On the coldest of Thursday mornings, you can hear the shivers of locals wandering through Zagreb’s heart. Jelacic Square is the main orientation point in the Croatian capital. Trams drop off locals in this area in a rhythmic pattern on their way to a day of work. They travel ever so quietly I almost feel as though I shouldn’t make a sound. Perhaps Zagreb isn’t a morning person.
Set up in Jelacic Square is an impressive and dominating statue by Anton Dominik Fernkorn. The statue represents Ban Josip Jelacic, the governor that lead the Croatian troops to battle with Hungary. The battle was not one of victory, but it did lend the Croatians hope for gaining more independence. One of the silent types of Zagreb’s weekday mornings walks next to the monument, juxtaposing the tiny and grand hopes for this capital. Josip was removed from this space under Tito for fear of spurring Croatian nationalism but his presence was at last restored in 1990 under the new government.
I pass through the morning commute of silence in Jelacic Square on my way to the Dolac Market. Not being an early riser, half of the stalls are empty on the upper, open-air level of the market. Opened in 1930, the market features vendors selling fruits, vegetables and baskets. Down below meats, fish, olives, and herbs lurk, so potent their smells bite through the cold morning air. When you visit Zagreb under one of Eastern Europe’s greatest deep freezes, even the oranges look cold in Dolac Market.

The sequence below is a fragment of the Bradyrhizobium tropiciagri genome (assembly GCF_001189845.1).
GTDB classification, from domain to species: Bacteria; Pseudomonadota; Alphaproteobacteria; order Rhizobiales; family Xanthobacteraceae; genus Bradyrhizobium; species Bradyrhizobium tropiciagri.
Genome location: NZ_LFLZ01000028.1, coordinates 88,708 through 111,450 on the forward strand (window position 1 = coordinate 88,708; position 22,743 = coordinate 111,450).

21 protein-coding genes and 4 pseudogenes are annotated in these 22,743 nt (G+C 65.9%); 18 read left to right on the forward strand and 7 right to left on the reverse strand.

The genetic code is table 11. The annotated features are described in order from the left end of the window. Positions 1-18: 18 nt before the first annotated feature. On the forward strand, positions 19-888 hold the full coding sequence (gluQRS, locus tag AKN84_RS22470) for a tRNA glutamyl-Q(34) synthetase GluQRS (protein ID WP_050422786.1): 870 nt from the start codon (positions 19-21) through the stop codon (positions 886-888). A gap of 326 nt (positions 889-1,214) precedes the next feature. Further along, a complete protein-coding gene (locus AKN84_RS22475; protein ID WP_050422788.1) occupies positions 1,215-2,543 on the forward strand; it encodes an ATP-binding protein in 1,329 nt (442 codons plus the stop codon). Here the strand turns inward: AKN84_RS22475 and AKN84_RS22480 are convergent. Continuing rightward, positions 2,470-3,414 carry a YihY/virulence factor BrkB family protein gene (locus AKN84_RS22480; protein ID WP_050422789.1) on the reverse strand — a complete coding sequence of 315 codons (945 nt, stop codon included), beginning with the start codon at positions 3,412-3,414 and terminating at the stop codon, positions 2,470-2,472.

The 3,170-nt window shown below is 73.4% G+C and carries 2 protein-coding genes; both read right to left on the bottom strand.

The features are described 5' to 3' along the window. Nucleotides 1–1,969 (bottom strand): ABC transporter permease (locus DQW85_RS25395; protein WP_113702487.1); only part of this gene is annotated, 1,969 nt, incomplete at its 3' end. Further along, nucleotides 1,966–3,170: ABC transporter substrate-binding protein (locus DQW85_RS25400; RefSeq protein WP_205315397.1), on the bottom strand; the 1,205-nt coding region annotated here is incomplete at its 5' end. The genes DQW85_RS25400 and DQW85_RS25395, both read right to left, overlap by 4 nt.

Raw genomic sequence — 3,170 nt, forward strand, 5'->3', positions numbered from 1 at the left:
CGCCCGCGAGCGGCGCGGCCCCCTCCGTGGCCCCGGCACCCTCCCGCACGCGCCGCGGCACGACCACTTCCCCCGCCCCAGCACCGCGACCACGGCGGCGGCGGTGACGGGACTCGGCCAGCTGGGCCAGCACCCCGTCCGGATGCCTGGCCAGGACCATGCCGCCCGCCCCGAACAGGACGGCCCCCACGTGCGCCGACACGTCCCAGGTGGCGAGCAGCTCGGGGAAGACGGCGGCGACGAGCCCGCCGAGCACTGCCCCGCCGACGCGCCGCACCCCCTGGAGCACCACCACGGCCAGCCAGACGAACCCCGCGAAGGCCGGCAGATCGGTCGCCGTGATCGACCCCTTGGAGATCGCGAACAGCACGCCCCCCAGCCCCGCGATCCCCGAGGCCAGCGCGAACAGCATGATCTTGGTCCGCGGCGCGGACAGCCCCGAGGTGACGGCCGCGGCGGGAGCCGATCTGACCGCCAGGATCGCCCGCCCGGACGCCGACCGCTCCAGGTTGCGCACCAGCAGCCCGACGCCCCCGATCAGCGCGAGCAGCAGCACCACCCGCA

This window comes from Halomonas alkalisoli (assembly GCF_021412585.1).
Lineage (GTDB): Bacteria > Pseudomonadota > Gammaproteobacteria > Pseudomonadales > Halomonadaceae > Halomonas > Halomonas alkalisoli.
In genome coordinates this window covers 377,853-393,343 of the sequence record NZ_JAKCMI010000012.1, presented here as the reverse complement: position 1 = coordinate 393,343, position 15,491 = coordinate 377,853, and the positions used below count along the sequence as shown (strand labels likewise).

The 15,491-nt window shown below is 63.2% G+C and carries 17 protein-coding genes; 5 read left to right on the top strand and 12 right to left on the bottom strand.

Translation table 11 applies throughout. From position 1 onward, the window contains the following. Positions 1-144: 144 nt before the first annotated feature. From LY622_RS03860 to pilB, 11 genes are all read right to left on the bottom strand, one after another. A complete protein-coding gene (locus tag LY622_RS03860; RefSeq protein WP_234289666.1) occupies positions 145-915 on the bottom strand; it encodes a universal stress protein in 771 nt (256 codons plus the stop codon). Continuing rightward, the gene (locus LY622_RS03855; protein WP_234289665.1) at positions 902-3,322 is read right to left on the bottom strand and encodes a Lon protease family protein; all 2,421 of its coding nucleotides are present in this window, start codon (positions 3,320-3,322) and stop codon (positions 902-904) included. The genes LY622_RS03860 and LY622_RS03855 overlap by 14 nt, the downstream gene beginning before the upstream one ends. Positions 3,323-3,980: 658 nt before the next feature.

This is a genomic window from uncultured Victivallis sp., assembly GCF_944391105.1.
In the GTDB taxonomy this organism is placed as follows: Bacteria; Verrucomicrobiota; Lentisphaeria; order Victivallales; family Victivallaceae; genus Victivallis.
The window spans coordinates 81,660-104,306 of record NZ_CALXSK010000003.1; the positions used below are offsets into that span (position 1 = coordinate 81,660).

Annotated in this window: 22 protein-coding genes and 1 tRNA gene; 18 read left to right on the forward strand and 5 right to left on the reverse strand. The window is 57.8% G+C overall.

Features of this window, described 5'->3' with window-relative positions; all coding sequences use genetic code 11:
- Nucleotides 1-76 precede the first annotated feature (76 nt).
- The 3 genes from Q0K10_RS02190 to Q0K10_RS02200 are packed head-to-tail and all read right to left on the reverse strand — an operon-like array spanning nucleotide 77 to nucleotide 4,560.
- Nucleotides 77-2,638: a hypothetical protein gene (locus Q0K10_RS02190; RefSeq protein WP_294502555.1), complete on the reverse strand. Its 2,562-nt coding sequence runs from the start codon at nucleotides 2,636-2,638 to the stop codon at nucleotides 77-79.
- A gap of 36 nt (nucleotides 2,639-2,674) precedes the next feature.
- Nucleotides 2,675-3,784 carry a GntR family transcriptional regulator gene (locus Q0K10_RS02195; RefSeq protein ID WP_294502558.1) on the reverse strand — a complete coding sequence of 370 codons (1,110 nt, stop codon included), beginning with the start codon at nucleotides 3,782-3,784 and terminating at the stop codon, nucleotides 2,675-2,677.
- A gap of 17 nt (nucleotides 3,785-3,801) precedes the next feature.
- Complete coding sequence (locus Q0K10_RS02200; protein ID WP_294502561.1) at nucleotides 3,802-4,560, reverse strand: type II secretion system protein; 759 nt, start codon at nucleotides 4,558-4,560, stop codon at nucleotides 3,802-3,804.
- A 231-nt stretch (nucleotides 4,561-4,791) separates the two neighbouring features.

My next stop is the Cathedral of the Assumption of the Blessed Virgin Mary. Known as a symbol of the city, the 105-meter twin spires are hard to miss. One remains uncovered and exposed, while the other masks in scaffolding, no doubt insecure about its twin not needing a facelift at the same time.
Construction began on the house of worship in the 13th century. An earthquake badly damaged the church in 1880, but its Neo-Gothic façade doesn’t dwell on damage. The intricate carvings shower the woman below selling some sort of baked good to raise money. And like most of the churches I entered in Eastern Europe on my two-week trip, mass was taking place. Perhaps the whole continent was praying for the end of the biting, freezing cold.
Zagreb’s positioning at the line of division between western and eastern Europe lends a mixed atmosphere I can’t quite pinpoint. This is a city I had read was usually regarded as a stopover, not a place of being for two weeks. With that said, now it always seems trendy to like the spaces that never get more than a night’s stay from most visitors. And then I notice a man hosting up the city in his arms, exerting every muscle to raise Zagreb. “Notice my city!”, he seems to say. Those silent and shivering commuters on a Thursday morning appear to say the same, even without words.
Zagreb floats somewhere in the middle of being hip to stay in for several weeks and not popular enough to warrant more than a night’s stop. I take a look around, specifically at that man and his strength. Zagreb is a silent and outspoken city, a paradoxical capital. I’d love to stay and snap shots a little longer of all of its details, but even the thought of removing my glove for a picture of you sends shivers up my spine. Some places are best kept in our memories and not lenses.
Have you been to Zagreb?